The MSNBC host notes, without any suggestion of self-awareness, that “the Constitution puts a wind at the backs of Republicans and makes them more competitive than they would be otherwise.”

What does “otherwise” mean here, exactly? A return to the British Empire? Or does it mean functioning as the centralized direct democracy that progressives covet, but that’s never existed in this country? There is no “otherwise.”

The idea that the Constitution allows “minoritarian control” might be popular in certain quarters, but it remains a faulty way of looking at our system.

The American republic is democratic, yes; but it also protects the rights of the individual, the power of the states, and the dignity of the minority, and it does so openly and deliberately.

Federalism, far from representing a modern plot, has existed from the start as a means by which to diffuse power and prevent the subordination of smaller states—read: communities—by bigger ones.

There is nothing preventing California from passing whatever laws it wishes at the state level. There are provisions making it hard for California to pass whatever laws it wishes in West Virginia. That’s not a bug; it’s the point.

To bolster the claim of this minoritarian autocracy, Hayes is impelled to create the impression that the overriding national consensus is being thwarted. “Democrats have established a narrow but surprisingly durable electoral majority, holding control of the House, winning back the Senate, and taking the presidency by 7 million votes,” he argues.

This is wishful thinking. Voters are fickle and mercurial, and the fleeting vagaries of public sentiment are constantly changing.

Four years ago, Republicans controlled everything, too. What has changed? Not much, really.

Even in the midst of a once-in-a-century pandemic and subsequent economic downturn; even with Donald Trump’s boorishness and self-destructive behavior; even with a sloppy election that showered paper ballots on nearly everyone in the country—even then, Republicans came somewhere within 45,000 to 90,000 votes of controlling all of Washington’s institutions once again.

There is a good chance that the GOP will take back the House in 2022; the Senate is tied; and nobody has a clue what will happen in the presidential election of 2024. 1932 this was not.

Perhaps the most dangerous thing about anti-constitutionalists such as Hayes is their inability to comprehend their own authoritarianism. Hayes asserts that, in the future, the national fight will revolve around “whether the United States will live up to the promise of democracy.”

“On that crucial question,” he suggests, “we’ve rarely been so divided.” But he doesn’t really mean “democracy” so much as he means “things I personally like.”

Rest assured, Hayes wasn’t a fan of majoritarian “democracy” when the vast majority of Americans opposed gay marriage. He’s not really a fan of catchall “democracy” when it doesn’t serve his philosophical interests.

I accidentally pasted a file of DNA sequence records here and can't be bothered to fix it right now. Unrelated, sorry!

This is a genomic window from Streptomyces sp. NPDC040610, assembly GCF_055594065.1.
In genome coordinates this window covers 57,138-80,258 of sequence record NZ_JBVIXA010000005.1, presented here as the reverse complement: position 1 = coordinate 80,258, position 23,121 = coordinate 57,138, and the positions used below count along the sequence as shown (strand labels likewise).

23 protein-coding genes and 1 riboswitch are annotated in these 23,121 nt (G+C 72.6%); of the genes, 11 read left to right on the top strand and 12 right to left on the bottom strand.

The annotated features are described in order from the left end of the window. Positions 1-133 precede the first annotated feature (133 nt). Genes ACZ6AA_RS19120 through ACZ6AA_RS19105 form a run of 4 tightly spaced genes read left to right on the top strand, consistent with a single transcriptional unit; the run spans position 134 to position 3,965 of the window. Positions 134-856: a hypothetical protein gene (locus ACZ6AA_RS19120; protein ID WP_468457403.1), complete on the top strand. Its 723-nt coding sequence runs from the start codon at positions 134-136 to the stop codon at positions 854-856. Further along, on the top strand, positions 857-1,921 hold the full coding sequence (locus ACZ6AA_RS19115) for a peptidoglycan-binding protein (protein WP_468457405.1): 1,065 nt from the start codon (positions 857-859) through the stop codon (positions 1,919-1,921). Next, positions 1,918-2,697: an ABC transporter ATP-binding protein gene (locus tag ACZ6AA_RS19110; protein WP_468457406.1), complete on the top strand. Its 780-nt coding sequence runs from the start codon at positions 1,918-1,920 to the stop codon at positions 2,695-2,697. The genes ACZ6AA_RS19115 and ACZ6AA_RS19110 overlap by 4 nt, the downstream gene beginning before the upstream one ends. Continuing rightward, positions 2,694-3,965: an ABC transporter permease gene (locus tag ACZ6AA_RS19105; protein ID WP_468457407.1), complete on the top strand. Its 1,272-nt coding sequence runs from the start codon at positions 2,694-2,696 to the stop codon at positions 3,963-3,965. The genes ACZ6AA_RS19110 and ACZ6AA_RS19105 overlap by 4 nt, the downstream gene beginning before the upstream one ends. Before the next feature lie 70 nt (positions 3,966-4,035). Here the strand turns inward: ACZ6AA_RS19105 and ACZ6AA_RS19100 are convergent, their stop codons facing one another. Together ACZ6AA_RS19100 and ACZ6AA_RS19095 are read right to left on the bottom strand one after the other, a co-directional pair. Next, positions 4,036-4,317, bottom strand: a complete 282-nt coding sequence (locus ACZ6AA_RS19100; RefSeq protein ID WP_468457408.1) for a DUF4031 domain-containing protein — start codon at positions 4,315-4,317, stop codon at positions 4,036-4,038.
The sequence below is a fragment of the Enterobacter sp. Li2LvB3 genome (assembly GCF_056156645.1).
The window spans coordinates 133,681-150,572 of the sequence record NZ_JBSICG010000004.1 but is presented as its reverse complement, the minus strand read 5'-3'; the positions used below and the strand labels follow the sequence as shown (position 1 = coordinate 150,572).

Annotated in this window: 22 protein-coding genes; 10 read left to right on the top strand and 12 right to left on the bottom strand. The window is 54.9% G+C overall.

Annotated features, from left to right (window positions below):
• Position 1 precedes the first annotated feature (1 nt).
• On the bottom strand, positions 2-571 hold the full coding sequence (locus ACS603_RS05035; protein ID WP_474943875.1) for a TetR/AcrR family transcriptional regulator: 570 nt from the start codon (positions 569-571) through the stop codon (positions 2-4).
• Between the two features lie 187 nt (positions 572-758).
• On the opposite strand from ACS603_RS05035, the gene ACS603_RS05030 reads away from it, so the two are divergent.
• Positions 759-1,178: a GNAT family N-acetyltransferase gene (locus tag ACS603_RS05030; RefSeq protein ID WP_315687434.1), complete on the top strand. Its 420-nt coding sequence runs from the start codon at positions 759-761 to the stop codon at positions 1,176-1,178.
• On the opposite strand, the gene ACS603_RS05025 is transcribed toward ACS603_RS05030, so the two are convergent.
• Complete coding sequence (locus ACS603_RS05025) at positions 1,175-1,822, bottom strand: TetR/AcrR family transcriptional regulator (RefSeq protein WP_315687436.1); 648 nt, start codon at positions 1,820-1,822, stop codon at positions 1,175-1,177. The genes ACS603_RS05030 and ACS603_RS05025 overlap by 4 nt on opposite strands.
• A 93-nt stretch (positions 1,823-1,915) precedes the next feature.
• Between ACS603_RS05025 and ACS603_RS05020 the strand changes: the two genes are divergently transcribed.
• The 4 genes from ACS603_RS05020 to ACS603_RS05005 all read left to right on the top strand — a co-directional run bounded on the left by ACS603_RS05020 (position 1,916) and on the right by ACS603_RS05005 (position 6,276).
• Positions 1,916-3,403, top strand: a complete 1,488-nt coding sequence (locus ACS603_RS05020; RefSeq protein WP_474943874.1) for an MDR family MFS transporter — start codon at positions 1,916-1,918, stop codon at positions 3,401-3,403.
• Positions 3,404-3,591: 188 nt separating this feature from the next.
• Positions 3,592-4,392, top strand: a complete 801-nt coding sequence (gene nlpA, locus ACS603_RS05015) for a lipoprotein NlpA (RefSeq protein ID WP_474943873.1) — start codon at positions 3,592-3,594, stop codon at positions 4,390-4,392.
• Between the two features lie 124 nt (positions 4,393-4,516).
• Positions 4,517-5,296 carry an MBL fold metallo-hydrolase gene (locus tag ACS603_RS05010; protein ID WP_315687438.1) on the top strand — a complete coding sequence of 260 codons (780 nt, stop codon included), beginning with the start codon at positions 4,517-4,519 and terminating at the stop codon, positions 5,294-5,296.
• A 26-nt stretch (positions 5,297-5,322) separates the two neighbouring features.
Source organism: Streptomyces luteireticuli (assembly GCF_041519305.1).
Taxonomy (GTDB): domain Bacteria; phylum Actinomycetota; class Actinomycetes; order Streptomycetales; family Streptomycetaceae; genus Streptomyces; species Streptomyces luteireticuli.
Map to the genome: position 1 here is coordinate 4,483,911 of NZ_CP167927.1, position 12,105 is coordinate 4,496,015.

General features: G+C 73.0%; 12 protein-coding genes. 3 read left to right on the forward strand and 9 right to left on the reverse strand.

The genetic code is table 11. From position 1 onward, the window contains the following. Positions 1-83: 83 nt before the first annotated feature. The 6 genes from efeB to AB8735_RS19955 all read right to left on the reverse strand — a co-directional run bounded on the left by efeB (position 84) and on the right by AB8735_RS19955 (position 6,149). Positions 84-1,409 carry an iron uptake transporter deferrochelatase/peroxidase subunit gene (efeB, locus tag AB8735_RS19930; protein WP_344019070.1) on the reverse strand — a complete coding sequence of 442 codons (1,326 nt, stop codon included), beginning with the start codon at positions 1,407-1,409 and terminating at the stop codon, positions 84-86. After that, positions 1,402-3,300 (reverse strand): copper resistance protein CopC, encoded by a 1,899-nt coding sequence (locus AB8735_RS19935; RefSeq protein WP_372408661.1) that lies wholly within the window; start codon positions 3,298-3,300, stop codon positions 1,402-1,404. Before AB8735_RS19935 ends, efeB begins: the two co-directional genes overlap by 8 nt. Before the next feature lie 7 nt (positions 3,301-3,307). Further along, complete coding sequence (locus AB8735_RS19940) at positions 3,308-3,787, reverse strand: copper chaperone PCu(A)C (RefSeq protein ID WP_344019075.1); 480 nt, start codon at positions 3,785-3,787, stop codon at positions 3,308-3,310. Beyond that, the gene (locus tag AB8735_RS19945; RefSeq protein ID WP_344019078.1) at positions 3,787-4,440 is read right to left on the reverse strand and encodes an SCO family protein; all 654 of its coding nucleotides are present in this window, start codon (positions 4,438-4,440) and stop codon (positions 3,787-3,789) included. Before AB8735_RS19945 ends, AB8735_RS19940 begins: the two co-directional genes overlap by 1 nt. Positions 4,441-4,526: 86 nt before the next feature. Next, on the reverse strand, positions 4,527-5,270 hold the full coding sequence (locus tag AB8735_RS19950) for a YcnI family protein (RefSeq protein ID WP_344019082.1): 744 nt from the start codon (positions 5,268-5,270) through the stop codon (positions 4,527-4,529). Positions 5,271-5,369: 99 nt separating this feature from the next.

As for “authoritarianism”—well, that also seems to depend upon whose ox is being gored. One can only imagine the kind of raging screeds we’d be subjected to if Republicans were talking about a national domestic-terror act—a Patriot Act for Americans—that was explicitly designed to weed out the left-wing extremists that burned their way through last summer.

And how many Hayes-approved protesters do we think would hit the streets if the Biden administration had instructed the military to stand down so it could ferret out thought crimes?

Forget the hypotheticals: Where are Hayes’ passionate objections to President Joe Biden’s having signed a slew of acutely undemocratic executive orders—including international agreements—without the consent of the legislative branch?

How loud has he been in criticism of Sen. Chuck Schumer’s imploring the executive to strip Congress of its power?

Where was he when the Obama administration went after the conscience rights of nuns?

Clearly, for many left-wingers—and, no, it is no longer accurate to call them “liberals”—“democracy” and “authoritarianism” are wholly situational ideas. I won’t be lectured by them any longer.

To believe the “Biden era of American politics is shaping up as a contest between the growing ideological hegemony of liberalism and the intensifying opposition of a political minority that has proved willing to engage in violence in order to hold on to power,” one has to ignore reality—starting with the endless supply of leftist riots that broke out across the country last summer to unfailingly rave reviews—and, in concert, to pretend that the Capitol rioters were not only magically “different,” but represented the core of the conservative argument.

Well, I won’t do either. I’m for the rule of law—as it actually exists, not how others would like it to exist. I am for the Constitution. I am for both houses of Congress. I am for the states. I am for the Bill of Rights. I’m for all those things because I reject authoritarianism.


An Emerging and Tragic Side Effect of COVID Has Hit San Francisco

As lazy teachers and their unions continue to fight going back to school in an effort to extend their summer vacation, kids are dying. They’re committing suicide at alarming rates due to the lack of in-person learning, social interaction, after-school activities, and sports. It's causing kids to become depressed at exponential rates. They’re also not learning.